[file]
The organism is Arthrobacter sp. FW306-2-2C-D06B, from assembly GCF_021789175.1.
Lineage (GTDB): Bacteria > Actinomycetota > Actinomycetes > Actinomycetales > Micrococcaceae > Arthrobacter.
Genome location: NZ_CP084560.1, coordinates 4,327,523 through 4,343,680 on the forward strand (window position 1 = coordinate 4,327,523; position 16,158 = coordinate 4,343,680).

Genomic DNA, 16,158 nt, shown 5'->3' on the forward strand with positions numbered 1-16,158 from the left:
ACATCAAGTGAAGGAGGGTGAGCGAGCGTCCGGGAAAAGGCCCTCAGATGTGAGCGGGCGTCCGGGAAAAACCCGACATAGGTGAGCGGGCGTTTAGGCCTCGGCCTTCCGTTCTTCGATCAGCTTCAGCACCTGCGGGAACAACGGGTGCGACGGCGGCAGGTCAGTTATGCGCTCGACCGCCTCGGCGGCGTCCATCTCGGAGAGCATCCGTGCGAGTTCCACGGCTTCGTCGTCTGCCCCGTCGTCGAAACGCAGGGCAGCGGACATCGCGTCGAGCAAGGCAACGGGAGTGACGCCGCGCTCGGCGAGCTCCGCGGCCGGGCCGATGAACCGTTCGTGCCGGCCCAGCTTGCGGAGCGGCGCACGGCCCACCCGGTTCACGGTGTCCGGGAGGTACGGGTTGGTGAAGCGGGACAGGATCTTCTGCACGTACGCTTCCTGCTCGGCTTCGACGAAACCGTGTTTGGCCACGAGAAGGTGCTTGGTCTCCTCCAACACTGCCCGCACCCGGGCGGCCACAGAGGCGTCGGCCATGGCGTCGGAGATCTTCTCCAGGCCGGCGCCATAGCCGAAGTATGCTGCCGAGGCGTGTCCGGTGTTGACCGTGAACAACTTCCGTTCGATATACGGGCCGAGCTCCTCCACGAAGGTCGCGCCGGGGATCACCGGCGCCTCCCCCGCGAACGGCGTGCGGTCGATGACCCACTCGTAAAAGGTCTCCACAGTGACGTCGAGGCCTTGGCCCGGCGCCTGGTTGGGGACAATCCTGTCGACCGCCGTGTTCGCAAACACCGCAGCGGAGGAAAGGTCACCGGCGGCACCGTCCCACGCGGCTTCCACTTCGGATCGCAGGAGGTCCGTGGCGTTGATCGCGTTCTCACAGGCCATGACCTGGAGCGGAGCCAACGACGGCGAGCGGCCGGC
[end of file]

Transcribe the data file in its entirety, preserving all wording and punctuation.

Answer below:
The organism is Arthrobacter sp. FW306-2-2C-D06B, from assembly GCF_021789175.1.
Lineage (GTDB): Bacteria > Actinomycetota > Actinomycetes > Actinomycetales > Micrococcaceae > Arthrobacter.
Genome location: NZ_CP084560.1, coordinates 4,327,523 through 4,343,680 on the forward strand (window position 1 = coordinate 4,327,523; position 16,158 = coordinate 4,343,680).

Genomic DNA, 16,158 nt, shown 5'->3' on the forward strand with positions numbered 1-16,158 from the left:
ACATCAAGTGAAGGAGGGTGAGCGAGCGTCCGGGAAAAGGCCCTCAGATGTGAGCGGGCGTCCGGGAAAAACCCGACATAGGTGAGCGGGCGTTTAGGCCTCGGCCTTCCGTTCTTCGATCAGCTTCAGCACCTGCGGGAACAACGGGTGCGACGGCGGCAGGTCAGTTATGCGCTCGACCGCCTCGGCGGCGTCCATCTCGGAGAGCATCCGTGCGAGTTCCACGGCTTCGTCGTCTGCCCCGTCGTCGAAACGCAGGGCAGCGGACATCGCGTCGAGCAAGGCAACGGGAGTGACGCCGCGCTCGGCGAGCTCCGCGGCCGGGCCGATGAACCGTTCGTGCCGGCCCAGCTTGCGGAGCGGCGCACGGCCCACCCGGTTCACGGTGTCCGGGAGGTACGGGTTGGTGAAGCGGGACAGGATCTTCTGCACGTACGCTTCCTGCTCGGCTTCGACGAAACCGTGTTTGGCCACGAGAAGGTGCTTGGTCTCCTCCAACACTGCCCGCACCCGGGCGGCCACAGAGGCGTCGGCCATGGCGTCGGAGATCTTCTCCAGGCCGGCGCCATAGCCGAAGTATGCTGCCGAGGCGTGTCCGGTGTTGACCGTGAACAACTTCCGTTCGATATACGGGCCGAGCTCCTCCACGAAGGTCGCGCCGGGGATCACCGGCGCCTCCCCCGCGAACGGCGTGCGGTCGATGACCCACTCGTAAAAGGTCTCCACAGTGACGTCGAGGCCTTGGCCCGGCGCCTGGTTGGGGACAATCCTGTCGACCGCCGTGTTCGCAAACACCGCAGCGGAGGAAAGGTCACCGGCGGCACCGTCCCACGCGGCTTCCACTTCGGATCGCAGGAGGTCCGTGGCGTTGATCGCGTTCTCACAGGCCATGACCTGGAGCGGAGCCAACGACGGCGAGCGGCCGGC